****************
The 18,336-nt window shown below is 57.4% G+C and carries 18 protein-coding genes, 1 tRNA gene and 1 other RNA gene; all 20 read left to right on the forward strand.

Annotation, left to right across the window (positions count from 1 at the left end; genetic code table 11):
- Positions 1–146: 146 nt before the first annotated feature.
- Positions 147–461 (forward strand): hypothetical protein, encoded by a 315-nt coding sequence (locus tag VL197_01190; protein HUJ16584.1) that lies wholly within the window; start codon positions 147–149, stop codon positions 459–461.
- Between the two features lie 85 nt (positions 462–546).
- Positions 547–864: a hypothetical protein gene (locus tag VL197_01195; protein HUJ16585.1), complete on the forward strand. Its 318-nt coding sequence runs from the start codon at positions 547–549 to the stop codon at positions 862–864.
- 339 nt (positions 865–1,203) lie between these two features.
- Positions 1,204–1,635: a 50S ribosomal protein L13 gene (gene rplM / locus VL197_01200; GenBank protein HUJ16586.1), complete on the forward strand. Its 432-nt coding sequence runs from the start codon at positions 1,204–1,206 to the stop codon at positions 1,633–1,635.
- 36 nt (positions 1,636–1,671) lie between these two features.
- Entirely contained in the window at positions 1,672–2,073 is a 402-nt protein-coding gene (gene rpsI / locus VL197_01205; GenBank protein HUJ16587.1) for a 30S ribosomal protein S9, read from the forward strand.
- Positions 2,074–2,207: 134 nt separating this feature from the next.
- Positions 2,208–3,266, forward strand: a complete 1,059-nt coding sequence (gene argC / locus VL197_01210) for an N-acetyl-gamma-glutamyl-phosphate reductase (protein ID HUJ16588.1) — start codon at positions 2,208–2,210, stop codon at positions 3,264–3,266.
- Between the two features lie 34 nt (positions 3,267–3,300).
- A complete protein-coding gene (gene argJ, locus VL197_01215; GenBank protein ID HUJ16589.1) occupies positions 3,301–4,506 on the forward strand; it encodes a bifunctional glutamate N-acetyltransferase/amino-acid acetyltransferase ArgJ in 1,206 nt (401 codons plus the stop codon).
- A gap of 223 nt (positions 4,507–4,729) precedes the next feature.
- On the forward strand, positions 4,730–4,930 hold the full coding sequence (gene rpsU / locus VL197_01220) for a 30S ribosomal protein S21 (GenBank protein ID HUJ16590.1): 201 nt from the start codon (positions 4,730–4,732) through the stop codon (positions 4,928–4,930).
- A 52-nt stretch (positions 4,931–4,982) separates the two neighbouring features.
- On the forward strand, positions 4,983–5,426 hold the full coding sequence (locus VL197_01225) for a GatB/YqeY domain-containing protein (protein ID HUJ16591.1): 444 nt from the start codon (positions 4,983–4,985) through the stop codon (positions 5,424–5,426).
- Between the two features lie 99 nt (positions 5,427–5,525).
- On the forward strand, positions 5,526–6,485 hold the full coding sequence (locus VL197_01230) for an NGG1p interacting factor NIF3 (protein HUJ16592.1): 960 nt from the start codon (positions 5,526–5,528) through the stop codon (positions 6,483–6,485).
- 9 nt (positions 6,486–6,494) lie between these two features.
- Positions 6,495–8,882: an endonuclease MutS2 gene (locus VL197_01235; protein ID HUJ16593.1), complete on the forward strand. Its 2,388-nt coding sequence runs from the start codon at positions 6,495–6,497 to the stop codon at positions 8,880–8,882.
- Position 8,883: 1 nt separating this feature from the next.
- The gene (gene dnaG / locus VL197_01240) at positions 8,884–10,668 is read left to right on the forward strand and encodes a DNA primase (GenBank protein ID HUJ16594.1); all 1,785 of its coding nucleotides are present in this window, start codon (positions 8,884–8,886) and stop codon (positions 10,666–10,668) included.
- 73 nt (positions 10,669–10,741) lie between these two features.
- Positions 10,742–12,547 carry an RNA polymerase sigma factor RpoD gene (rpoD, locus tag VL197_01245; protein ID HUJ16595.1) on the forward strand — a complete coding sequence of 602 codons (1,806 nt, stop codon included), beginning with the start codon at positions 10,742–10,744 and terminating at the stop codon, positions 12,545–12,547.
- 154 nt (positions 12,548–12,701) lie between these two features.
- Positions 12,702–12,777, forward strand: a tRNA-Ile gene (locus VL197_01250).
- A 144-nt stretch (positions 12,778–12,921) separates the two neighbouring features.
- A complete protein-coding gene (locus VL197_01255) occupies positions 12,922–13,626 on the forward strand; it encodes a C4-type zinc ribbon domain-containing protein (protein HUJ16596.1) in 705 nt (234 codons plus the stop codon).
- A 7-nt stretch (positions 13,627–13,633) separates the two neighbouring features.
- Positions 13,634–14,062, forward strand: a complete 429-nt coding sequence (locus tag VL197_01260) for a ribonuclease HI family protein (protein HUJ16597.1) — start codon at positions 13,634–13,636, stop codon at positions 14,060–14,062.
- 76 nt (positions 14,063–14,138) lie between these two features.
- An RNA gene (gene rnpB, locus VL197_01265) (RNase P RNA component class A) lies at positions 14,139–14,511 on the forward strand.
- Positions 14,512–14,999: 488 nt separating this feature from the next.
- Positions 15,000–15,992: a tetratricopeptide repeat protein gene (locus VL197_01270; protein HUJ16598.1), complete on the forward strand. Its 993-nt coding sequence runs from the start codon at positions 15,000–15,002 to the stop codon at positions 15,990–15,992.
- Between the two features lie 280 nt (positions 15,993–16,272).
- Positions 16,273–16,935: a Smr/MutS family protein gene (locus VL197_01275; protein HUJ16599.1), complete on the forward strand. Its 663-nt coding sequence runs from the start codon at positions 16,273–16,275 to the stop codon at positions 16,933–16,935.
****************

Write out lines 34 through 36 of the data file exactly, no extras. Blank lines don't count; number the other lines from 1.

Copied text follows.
- An RNA gene (gene rnpB, locus VL197_01265) (RNase P RNA component class A) lies at positions 14,139–14,511 on the forward strand.
- Positions 14,512–14,999: 488 nt separating this feature from the next.
- Positions 15,000–15,992: a tetratricopeptide repeat protein gene (locus VL197_01270; protein HUJ16598.1), complete on the forward strand. Its 993-nt coding sequence runs from the start codon at positions 15,000–15,002 to the stop codon at positions 15,990–15,992.